Plymouth, N.H.- Institutions of higher learning across much of America have a big problem; the number of high school students is dropping. For the first time in 15 years, total enrollment at American colleges and universities eligible for federal financial aid fell slightly from the year before, according to the U.S. Education Department. That means competition for qualified students is on the rise and colleges and universities are rethinking their strategies in order to attract enough students to maintain their programs. Schools nationwide realize their futures depend on making the right decisions in student recruitment. What works and what doesn’t?
Plymouth State University’s Vice President for Enrollment Management and Student Affairs, Jim Hundrieser, has edited a book, Strategic Enrollment Planning: A Dynamic Collaboration, that provides valuable insights on effective college recruitment in the 21st century.
“The goal of this book was to help practitioners on many levels better understand the fundamentals of strategic enrollment management and the role everyone truly plays in building a future state for the organization,” Hundrieser said.
A team of diverse college enrollment leaders and higher education thought leaders contributed chapters to the book. Through the contributing authors’ campus and consulting experience, Strategic Enrollment Planning presents a detailed examination on this complex yet vital process that, when conducted correctly, transforms institutions from their current state to what they wish to become, while examining key topics such as:
Creating a multiyear, data-informed plan;
Assessing an institution’s current state;
Analyzing key metrics such as market demand, market need, student recruitment, student persistence and completion, and academic and co-curricular offerings;
Establishing key metrics to guide planning and assess progress;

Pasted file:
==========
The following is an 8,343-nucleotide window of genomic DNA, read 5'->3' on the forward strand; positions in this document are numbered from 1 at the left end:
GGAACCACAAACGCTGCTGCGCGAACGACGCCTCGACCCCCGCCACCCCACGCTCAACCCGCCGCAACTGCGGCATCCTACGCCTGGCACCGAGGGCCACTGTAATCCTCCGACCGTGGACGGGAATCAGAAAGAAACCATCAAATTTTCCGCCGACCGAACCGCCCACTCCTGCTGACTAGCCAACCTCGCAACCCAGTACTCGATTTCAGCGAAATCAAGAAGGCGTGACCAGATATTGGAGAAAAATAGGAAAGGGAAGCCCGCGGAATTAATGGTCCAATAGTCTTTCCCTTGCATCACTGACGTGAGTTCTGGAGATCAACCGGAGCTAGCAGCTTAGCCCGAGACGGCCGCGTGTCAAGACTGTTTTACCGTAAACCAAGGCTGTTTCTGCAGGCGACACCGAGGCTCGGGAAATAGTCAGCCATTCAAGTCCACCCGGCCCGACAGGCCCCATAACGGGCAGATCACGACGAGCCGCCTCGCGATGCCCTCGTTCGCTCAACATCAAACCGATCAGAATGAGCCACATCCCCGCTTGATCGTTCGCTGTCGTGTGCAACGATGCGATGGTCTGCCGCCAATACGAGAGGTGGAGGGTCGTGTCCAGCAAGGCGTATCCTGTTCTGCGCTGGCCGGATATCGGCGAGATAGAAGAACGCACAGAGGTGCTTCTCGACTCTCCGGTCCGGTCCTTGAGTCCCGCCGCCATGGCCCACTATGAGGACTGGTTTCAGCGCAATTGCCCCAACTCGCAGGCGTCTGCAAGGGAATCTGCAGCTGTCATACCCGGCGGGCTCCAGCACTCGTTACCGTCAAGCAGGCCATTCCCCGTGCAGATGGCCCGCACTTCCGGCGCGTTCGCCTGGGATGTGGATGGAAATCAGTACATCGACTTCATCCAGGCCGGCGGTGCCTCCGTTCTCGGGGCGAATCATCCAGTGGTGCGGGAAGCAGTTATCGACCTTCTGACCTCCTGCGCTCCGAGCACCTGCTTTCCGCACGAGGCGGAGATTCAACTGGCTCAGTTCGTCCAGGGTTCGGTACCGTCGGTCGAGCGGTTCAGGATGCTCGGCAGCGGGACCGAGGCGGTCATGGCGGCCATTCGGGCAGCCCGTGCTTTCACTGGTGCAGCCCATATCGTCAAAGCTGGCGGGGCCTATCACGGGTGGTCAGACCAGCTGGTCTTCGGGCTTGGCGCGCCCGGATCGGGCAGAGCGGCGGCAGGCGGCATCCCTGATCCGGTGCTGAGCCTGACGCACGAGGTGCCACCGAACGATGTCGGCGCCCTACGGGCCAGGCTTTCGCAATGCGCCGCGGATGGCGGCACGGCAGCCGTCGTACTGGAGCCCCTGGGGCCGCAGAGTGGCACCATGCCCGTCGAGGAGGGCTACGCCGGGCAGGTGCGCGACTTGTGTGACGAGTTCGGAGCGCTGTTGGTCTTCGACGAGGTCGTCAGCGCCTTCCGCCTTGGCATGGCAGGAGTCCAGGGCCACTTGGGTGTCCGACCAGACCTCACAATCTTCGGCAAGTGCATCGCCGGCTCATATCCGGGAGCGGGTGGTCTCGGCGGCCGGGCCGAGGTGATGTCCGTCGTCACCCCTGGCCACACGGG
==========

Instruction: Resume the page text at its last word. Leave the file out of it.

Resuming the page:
Creating buy-in among campus stakeholders; and
Making planning a living process that evolves with the institution.
Hundrieser notes the fundamental key to successful recruitment starts with colleges and universities learning to gather pertinent data and cooperate and communicate within their own organization.
“The only way for campuses to improve is to move past the silos and into a future state where they see their integrating systems, services and programs. Setting benchmarks, constantly monitoring them, and pushing the organization to a higher level requires data, data, data. Organizations are only as good as their focus on data and using it to inform decisions.”
Hundrieser’s expertise stems from decades of experience; he was a vice president at Noel-Levitz, a higher education consulting firm, where he also served as executive consultant and associate vice president. At Noel-Levitz he led the enrollment planning consulting team, working with college and university clients nationwide in developing comprehensive and data-informed strategic enrollment plans. Hundrieser earned a master of education from PSU in 1990 where he was also an admission intern and a residence director between 1987 and 1990. He holds a bachelor’s degree from Northern Michigan University and a PhD in leadership and education from Barry University (FL) He joined Plymouth State University as a Vice President in July, 2012.
For more information about this release, contact Bruce Lyndes, PSU Media Relations Mgr., (603) 535-2775 or firstname.lastname@example.org